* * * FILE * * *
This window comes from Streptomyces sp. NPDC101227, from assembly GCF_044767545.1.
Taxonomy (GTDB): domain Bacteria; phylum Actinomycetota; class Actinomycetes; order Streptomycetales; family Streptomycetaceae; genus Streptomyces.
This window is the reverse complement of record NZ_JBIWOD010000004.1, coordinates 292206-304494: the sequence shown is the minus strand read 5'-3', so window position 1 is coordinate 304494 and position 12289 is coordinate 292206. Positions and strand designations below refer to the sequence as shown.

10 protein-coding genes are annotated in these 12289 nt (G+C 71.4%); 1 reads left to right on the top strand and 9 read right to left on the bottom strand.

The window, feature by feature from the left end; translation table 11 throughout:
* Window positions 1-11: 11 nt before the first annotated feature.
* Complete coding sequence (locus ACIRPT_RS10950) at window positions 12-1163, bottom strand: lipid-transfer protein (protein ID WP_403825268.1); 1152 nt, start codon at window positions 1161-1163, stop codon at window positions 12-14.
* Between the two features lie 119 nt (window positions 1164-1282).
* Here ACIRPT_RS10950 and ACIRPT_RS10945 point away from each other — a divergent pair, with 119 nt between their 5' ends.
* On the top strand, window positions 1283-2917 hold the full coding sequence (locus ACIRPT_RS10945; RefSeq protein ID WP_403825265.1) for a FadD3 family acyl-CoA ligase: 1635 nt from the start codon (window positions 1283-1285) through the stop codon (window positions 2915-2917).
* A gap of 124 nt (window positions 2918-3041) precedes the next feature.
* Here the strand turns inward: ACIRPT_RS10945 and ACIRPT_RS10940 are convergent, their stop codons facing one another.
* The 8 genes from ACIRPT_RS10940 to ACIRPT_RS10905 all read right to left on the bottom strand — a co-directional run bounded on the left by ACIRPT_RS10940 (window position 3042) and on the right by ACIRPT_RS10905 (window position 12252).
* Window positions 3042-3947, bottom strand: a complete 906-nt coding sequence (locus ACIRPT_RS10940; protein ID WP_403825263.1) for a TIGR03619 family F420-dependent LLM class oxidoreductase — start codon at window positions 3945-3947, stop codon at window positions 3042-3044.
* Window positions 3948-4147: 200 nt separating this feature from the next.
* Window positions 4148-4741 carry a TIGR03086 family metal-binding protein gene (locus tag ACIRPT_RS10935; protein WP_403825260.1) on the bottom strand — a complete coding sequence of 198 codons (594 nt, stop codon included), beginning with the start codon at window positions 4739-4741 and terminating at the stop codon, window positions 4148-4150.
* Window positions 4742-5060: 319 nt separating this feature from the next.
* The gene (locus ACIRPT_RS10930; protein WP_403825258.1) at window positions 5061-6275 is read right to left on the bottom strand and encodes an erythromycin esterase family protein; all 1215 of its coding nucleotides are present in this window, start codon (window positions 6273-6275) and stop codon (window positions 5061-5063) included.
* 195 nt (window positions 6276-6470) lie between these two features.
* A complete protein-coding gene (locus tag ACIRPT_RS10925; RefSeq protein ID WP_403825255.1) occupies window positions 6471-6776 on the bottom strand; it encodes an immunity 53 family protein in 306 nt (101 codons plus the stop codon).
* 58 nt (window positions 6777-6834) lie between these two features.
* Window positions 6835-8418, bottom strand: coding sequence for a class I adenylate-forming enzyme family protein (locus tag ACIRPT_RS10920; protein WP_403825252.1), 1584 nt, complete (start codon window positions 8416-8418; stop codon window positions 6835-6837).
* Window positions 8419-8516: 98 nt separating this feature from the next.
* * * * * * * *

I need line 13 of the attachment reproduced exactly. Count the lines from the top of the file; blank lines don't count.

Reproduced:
* The 8 genes from ACIRPT_RS10940 to ACIRPT_RS10905 all read right to left on the bottom strand — a co-directional run bounded on the left by ACIRPT_RS10940 (window position 3042) and on the right by ACIRPT_RS10905 (window position 12252).